We were lucky enough to be joined by Hedi Skudder, also known as the Parent and Baby Coach, at our last Mummy Tribe retreat. Heidi is one of the UK’s top baby sleep and feeding consultants and works with parents all over the UK on all things sleep and feeding related. Our lucky mums had one on one consultations with Heidi at our retreat and Heidi is now kindly sharing her top five baby sleep tips with us below:
The Parent and Baby Coach’s Top Five Baby Sleep Tips
1. Establish a bedtime routine so that your little one knows when sleep time is coming. This is best done in their bedroom, with a sequence of events that happens in the same order each time – for example Feed, Story, Sleeping Bag, Song, Say “its Sleepytime” and then bed! This also helps your baby disassociate feeding from sleeping, which will really help when it comes to night waking too.
2. Encourage active awake time between sleeps. Although everyone likes to get out and about, sometimes just sitting in a buggy is not enough especially for babies aged 6 months plus who are starting to sit and be on the move! Try and get in some physical time before a nap such as practising sitting/rolling or standing, maybe even some bouncing too!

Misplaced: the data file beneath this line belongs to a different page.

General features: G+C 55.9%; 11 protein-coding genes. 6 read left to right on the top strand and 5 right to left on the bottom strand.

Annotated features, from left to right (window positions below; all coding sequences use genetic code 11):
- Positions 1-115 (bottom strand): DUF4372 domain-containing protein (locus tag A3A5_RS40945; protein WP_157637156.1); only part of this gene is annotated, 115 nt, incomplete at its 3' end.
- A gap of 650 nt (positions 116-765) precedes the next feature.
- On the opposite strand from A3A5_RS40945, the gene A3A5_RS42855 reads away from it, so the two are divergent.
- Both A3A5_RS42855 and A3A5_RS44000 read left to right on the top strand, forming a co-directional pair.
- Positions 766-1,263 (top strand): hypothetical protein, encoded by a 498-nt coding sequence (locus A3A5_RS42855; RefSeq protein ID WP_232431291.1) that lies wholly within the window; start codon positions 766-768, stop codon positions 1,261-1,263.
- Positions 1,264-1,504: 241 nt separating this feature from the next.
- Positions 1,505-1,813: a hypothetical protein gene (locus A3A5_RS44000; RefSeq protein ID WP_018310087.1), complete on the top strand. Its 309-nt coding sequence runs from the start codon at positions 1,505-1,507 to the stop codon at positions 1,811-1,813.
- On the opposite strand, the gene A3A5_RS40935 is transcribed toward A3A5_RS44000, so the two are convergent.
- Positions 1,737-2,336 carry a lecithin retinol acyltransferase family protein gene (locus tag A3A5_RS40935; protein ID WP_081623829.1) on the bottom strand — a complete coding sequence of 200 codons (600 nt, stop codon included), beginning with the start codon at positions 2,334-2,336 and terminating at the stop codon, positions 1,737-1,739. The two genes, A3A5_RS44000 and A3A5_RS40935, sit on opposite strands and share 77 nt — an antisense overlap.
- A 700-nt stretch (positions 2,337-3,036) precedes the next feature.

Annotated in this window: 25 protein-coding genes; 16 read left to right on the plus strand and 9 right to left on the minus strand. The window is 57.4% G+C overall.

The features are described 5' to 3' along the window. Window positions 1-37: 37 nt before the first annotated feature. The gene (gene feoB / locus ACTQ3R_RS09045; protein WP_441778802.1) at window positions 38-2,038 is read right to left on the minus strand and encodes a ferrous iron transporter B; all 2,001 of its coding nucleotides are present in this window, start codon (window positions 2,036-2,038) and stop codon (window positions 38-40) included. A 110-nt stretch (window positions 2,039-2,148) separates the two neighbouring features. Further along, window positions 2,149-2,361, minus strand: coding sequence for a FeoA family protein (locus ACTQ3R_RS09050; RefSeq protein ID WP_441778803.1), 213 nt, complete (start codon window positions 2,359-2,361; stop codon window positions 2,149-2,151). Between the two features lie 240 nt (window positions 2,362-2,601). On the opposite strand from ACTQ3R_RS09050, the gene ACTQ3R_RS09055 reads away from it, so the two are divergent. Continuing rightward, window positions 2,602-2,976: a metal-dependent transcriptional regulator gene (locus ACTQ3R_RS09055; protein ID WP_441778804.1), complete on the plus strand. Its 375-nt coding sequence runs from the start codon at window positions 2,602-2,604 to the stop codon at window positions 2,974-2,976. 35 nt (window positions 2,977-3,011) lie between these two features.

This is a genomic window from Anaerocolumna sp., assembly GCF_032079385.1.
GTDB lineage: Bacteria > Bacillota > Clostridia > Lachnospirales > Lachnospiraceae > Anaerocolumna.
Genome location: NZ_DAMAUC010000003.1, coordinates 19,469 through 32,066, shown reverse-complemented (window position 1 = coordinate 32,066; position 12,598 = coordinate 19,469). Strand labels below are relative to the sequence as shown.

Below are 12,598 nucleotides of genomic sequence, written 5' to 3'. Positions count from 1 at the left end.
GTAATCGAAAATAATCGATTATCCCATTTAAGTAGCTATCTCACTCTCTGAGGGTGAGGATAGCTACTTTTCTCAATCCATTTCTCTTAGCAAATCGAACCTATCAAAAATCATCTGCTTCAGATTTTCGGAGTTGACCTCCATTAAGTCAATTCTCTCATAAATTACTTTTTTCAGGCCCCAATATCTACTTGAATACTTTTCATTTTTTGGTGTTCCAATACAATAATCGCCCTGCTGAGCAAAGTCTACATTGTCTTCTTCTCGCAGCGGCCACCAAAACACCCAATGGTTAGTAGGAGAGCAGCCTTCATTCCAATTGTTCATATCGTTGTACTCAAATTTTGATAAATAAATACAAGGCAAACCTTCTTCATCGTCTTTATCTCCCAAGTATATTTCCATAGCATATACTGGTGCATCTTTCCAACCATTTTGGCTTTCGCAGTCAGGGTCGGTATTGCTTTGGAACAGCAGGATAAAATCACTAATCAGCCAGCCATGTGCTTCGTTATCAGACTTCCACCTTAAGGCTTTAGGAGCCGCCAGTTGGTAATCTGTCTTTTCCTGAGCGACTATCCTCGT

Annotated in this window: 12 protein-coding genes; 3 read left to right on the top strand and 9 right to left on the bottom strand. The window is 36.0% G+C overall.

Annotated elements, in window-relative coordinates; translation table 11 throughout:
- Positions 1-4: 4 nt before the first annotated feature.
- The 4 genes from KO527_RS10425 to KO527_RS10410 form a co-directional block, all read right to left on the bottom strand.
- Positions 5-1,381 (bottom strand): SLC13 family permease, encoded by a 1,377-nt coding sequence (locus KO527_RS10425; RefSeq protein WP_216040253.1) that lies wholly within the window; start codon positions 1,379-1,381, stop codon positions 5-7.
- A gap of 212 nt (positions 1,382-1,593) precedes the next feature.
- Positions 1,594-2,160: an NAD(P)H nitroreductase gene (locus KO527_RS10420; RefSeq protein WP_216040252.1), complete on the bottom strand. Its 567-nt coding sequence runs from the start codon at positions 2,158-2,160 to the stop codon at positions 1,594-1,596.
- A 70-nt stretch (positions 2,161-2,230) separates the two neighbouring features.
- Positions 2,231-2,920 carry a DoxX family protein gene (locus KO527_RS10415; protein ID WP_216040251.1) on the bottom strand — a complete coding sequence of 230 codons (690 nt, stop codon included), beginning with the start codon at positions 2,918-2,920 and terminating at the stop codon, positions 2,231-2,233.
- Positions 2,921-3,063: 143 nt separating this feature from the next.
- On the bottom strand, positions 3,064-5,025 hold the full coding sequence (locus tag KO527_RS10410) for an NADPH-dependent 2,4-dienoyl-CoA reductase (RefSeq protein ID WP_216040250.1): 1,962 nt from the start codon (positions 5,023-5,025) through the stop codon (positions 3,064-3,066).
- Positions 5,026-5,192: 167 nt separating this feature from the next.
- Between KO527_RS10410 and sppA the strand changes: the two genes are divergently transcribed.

3. Be aware of awake periods for your little one and try and stick to these. Routines are great and do incorporate awake periods, but there is no point in sticking to a nap time if your baby has woken earlier, and instead bring naptime forward. For example a 4 month old should only be awake for 1hr 45 maximum. Anytime after this and he starts to become overtired, making it harder not just to fall asleep but also to link his sleep cycles.
4. Make sure that your baby is warm enough at night time. Sleeping bags are particularly good for regulating their body temperature and keeping their body temperature consistent. Have a think about layers and whether your baby is wearing enough, or perhaps they need a long sleeve vest rather than short sleeved – especially important in this cold weather!
5. Think about your baby’s sleep environment. Whilst it doesn’t need to be completely dark, too much light will mean their little body won’t be able to produce as much of the sleep hormone melatonin as they need. White noise can also be really useful in helping a small baby settle, and blocks out any louder noises that could cause sleep disturbances.
For more information about the Parent and Baby Coach please visit http://theparentandbabycoach.com